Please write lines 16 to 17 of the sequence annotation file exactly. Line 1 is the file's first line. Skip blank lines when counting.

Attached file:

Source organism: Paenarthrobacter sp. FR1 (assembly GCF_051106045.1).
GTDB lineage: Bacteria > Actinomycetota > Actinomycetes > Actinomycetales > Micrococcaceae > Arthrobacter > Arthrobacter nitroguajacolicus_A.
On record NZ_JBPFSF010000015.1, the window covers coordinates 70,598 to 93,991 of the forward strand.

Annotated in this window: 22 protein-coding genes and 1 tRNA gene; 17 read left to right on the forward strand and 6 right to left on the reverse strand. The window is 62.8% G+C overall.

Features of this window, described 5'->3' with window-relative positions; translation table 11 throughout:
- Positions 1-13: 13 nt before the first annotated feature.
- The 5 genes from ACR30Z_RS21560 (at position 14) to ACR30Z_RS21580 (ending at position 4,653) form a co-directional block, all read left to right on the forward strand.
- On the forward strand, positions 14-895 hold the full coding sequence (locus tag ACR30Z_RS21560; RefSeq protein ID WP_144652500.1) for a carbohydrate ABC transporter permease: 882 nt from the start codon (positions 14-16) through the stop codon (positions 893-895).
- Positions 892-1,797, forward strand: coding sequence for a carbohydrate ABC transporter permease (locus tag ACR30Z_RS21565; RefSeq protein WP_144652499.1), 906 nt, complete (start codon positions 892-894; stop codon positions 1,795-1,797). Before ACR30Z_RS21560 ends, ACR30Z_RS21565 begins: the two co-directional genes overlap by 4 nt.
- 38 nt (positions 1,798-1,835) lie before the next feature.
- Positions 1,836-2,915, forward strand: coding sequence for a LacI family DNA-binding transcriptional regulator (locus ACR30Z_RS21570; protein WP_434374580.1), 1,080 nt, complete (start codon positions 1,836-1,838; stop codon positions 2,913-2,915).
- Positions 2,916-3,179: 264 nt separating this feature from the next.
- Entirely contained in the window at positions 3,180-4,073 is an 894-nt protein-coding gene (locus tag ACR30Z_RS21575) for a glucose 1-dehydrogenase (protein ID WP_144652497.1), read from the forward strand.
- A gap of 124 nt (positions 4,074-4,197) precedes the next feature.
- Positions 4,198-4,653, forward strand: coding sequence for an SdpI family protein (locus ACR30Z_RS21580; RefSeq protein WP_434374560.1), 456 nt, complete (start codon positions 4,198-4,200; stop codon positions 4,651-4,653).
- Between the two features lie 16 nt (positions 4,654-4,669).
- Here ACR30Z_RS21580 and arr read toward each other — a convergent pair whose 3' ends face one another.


- Between the two features lie 16 nt (positions 4,654-4,669).
- Here ACR30Z_RS21580 and arr read toward each other — a convergent pair whose 3' ends face one another.